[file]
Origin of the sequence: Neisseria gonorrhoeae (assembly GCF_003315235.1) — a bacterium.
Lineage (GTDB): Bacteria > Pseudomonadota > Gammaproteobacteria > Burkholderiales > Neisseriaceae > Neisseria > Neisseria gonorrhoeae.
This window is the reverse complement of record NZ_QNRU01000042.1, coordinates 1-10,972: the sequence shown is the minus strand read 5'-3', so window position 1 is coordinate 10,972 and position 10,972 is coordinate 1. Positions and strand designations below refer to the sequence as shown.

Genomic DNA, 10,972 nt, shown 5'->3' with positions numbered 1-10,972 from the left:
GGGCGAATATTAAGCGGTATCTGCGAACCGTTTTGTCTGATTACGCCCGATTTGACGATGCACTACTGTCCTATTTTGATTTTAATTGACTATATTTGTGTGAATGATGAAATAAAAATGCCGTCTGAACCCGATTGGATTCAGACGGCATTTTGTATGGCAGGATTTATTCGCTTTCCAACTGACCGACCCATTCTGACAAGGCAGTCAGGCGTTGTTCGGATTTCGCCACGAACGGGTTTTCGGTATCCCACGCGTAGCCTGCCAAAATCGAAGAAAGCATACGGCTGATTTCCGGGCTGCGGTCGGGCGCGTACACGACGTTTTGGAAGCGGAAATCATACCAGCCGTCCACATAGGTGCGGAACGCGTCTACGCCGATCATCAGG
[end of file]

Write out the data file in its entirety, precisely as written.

Origin of the sequence: Neisseria gonorrhoeae (assembly GCF_003315235.1) — a bacterium.
Lineage (GTDB): Bacteria > Pseudomonadota > Gammaproteobacteria > Burkholderiales > Neisseriaceae > Neisseria > Neisseria gonorrhoeae.
This window is the reverse complement of record NZ_QNRU01000042.1, coordinates 1-10,972: the sequence shown is the minus strand read 5'-3', so window position 1 is coordinate 10,972 and position 10,972 is coordinate 1. Positions and strand designations below refer to the sequence as shown.

Genomic DNA, 10,972 nt, shown 5'->3' with positions numbered 1-10,972 from the left:
GGGCGAATATTAAGCGGTATCTGCGAACCGTTTTGTCTGATTACGCCCGATTTGACGATGCACTACTGTCCTATTTTGATTTTAATTGACTATATTTGTGTGAATGATGAAATAAAAATGCCGTCTGAACCCGATTGGATTCAGACGGCATTTTGTATGGCAGGATTTATTCGCTTTCCAACTGACCGACCCATTCTGACAAGGCAGTCAGGCGTTGTTCGGATTTCGCCACGAACGGGTTTTCGGTATCCCACGCGTAGCCTGCCAAAATCGAAGAAAGCATACGGCTGATTTCCGGGCTGCGGTCGGGCGCGTACACGACGTTTTGGAAGCGGAAATCATACCAGCCGTCCACATAGGTGCGGAACGCGTCTACGCCGATCATCAGG